Philippines fast-tracking RCEP ratification

Published by rudy Date posted on September 24, 2021

by Louella Desiderio – The Philippine Star, 24 Sep 2021

MANILA, Philippines — The Philippines is doubling efforts to finish the ratification process within the year for the Regional Comprehensive Economic Partnership (RCEP) agreement, which is seen to provide benefits in terms of greater market access and higher economic growth for the country.

“We consider RCEP to be a top priority and we are doubling our efforts toward completing the ratification process within the year,” Trade Secretary Ramon Lopez said during a recent forum on the trade agreement.

As President Duterte ratified the document for RCEP last Sept.2, he said this would then be taken up soon at the Senate for concurrence.

After the Senate’s concurrence, the Philippines will then deposit the instrument of ratification to the Association of Southeast Asian Nations (ASEAN) secretary-general to mark the completion of the process.

Considered the biggest trade agreement in the world, the RCEP was signed by ASEAN members – Philippines, Brunei Darussalam, Cambodia, Indonesia, Laos, Malaysia, Myanmar, Singapore, Thailand and Vietnam, and their trade partners Australia, China, Japan, South Korea and New Zealand in November last year.

RCEP accounts for 30 percent of the world’s population, 28 percent of the global gross domestic product (GDP), and 28 percent of the world’s total trade.

ASEAN and its trade partners aim to implement the RCEP by Jan.1 next year.

For the RCEP to take effect, it has to be ratified by at least six ASEAN countries and three non-ASEAN members.

“Among the expected benefits of RCEP is an improved market access on goods, services, and investment,” Lopez said.

He said RCEP economies represented 51 percent of Philippine exports, 68 percent of Philippine imports, and 58 percent of the country’s investments last year.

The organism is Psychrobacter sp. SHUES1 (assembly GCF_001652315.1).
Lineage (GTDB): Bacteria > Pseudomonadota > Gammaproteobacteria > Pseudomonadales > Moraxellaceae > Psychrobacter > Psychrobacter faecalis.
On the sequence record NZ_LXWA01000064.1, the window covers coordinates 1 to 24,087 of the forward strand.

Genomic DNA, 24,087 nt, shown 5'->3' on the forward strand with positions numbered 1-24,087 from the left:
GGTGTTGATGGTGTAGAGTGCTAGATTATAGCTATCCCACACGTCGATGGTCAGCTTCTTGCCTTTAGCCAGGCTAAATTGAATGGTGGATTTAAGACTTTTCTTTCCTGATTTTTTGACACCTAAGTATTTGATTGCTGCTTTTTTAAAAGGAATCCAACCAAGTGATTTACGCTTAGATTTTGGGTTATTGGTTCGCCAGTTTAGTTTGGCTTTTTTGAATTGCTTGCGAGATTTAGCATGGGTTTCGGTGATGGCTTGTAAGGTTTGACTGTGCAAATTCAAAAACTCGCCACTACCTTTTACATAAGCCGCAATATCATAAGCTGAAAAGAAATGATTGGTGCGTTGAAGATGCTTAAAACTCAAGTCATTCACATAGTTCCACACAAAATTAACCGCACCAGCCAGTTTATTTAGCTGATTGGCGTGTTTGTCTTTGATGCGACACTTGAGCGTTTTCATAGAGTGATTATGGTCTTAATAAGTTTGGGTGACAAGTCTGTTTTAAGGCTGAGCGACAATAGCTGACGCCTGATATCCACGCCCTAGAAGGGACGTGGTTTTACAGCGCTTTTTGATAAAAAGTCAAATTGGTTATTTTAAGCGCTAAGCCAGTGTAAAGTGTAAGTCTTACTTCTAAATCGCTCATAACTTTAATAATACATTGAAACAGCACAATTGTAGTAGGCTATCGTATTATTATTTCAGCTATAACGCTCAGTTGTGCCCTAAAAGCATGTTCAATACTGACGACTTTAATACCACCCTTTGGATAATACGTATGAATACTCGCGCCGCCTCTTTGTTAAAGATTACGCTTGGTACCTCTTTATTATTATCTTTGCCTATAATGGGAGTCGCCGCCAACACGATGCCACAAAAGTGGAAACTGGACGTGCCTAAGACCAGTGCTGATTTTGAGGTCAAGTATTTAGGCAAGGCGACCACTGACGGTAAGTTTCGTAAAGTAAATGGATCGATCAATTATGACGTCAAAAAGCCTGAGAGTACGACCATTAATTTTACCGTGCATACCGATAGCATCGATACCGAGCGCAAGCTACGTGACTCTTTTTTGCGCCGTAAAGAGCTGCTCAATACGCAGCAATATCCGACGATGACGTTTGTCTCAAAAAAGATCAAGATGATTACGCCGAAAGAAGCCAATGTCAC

He added “if the Philippines were not part of this FTA (free trade agreement), trade and investments would have been diverted away from our country to the detriment of our local businesses, particularly MSMEs (micro, small and medium enterprises).”

Caesar Cororaton, senior research fellow at the Global Issues Initiative of the Virginia Polytechnic Institute and State University, said trade liberalization within the RCEP would generate trade creation and benefit the Philippines.

Through the RCEP, he said the Philippines could see higher GDP growth, lower commodity prices, see improvement in factor prices, as well as positive net exports.

For the country to benefit from RCEP, Foreign Buyers Association of the Philippines president Robert Young said there is a need for the government to implement measures for a massive level up in the country’s production.

“Government must have industrial policy intervention and subsidies in labor and power, finance. Otherwise, the Philippines will be just an importing country. So, unemployment will rise and [there will be] critical trade imbalance,” he said.

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